Kolkata: Fire insurance premiums for healthcare facilities across India could go up significantly following last Friday’s fire at Kolkata’s Amri Hospital, which killed at least 90 people.

Safety issues: Rescuer workers at Kolkata’s AMRI Hospital, where at least 90 people were killed after a fire broke out last Friday. Photo: Swapan Mahapatra/PTI

Hospitals found deficient could be put under the high-risk category along with the likes of cotton mills and plastic factories. Commercial establishments put under the high-risk category have to pay a premium of up to 3 for every 1,000 of insurance cover, whereas hospitals currently pay 1.80 on average.

Hospitals found deficient in coping with a potential fire hazard will be asked to improve infrastructure within a definite timeframe, and if they fail to do so, their insurance cover could be terminated, said N.S.R. Chandraprasad, chairman and managing director of state-owned National Insurance Co. Ltd (NIC).

It appears insurers assess risks through inspection only when the cover offered is big, said J. Hari Narayan, chairman, Insurance Regulatory and Development Authority. Otherwise, they rely entirely on certificates and reports of local civic bodies, he added. For instance, Amri Hospital had obtained a 55 crore cover against fire from NIC. It is only after the accident occurred that the insurer has been examining fire safety arrangements at the hospital, according to Chandraprasad.

As a rule, NIC would assess safety arrangements at a hospital through inspection by its own officers or hired surveyors only for a cover of 100 crore or more, Chandraprasad said, adding that the threshold for close scrutiny is being reduced to 50 crore.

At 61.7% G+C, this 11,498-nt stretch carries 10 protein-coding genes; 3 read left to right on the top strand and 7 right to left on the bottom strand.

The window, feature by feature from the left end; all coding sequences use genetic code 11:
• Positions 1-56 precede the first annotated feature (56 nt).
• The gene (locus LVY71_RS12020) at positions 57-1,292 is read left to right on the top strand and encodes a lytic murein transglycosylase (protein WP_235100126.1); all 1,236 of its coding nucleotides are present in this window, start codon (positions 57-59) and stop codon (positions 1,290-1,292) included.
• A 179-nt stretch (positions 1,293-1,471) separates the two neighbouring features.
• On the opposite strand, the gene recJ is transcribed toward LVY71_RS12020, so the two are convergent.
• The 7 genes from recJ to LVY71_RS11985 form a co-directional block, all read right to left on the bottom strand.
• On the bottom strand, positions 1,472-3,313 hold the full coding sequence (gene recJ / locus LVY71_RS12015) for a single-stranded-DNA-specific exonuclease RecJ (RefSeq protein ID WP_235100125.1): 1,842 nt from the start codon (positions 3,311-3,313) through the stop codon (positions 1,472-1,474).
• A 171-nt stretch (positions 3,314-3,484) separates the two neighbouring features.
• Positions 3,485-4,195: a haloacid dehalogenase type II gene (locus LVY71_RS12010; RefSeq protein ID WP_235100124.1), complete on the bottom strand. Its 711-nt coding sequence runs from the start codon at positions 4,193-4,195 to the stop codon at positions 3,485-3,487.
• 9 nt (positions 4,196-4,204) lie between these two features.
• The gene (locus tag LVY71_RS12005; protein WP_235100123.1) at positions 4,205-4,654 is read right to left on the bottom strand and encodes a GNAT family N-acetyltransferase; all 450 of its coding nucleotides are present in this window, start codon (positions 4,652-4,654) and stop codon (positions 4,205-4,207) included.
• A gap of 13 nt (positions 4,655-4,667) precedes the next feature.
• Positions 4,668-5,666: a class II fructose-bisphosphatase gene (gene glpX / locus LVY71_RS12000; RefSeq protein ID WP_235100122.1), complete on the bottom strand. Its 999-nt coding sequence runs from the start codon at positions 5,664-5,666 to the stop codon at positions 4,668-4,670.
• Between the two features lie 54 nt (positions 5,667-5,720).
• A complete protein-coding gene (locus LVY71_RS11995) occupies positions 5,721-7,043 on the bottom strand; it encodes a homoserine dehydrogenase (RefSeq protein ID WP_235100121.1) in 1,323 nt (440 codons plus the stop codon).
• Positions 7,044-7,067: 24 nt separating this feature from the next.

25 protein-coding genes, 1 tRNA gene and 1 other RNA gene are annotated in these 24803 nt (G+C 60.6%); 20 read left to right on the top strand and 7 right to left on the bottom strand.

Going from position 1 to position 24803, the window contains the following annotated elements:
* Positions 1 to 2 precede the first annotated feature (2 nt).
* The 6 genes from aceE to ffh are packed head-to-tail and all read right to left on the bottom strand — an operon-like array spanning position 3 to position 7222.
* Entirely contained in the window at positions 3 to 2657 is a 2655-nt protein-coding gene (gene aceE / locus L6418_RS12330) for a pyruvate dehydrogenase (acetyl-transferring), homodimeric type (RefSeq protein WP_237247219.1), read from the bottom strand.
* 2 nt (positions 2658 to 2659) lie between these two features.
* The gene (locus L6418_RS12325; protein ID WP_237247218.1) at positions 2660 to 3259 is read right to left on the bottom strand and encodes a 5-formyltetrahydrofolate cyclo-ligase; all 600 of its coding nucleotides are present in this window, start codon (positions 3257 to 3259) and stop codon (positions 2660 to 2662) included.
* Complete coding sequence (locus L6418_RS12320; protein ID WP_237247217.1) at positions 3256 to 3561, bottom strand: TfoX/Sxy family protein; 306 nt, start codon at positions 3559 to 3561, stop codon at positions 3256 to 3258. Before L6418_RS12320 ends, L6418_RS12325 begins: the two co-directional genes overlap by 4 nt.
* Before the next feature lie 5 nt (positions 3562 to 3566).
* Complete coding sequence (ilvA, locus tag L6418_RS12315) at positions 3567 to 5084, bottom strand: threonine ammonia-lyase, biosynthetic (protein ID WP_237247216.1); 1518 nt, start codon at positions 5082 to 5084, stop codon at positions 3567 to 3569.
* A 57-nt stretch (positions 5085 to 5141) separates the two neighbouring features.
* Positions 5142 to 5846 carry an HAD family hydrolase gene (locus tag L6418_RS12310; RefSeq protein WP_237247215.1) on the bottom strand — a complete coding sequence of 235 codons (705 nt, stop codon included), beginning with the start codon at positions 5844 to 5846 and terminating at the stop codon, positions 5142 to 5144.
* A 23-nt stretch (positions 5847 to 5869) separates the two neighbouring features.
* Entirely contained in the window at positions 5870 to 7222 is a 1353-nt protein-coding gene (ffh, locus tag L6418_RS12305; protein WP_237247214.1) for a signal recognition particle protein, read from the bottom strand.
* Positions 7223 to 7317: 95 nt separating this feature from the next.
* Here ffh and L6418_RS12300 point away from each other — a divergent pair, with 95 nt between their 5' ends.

More than one-tenth of NIC’s premium income comes from fire policies. In fiscal 2011, for instance, it received around 700 crore of premium for fire policies out of its total premium income of 6,245 crore.

“We will, from now on, definitely give more importance to self-inspection as a part of our underwriting process," said G. Srinivasan, chairman and managing director of United India Insurance Co. Ltd, another public sector insurer.

In addition to the civil engineering aspects of fire safety, insurers are likely to assess preparedness of staff members in responding to fire while determining revised premium, said an NIC official, who did not want to be named.

After the dismantling of administered tariffs in 2007, insurers have “almost stopped" scrutinizing fire safety arrangements at commercial establishments for “fear of losing business to competitors", according to Yogesh Lohiya, chairman and managing director of state-owned reinsurance firm, General Insurance Corp. of India.

Largely on account of competition, general insurance premium across categories has declined by 80% on average from 2007 when administered tariffs were withdrawn.

Before administered tariffs were removed, insurers would offer discounts on premium for compliance with fire safety standards. This would encourage a higher level of compliance with safety benchmarks, according to NIC’s Chandraprasad, but there are no such incentives for commercial establishments now.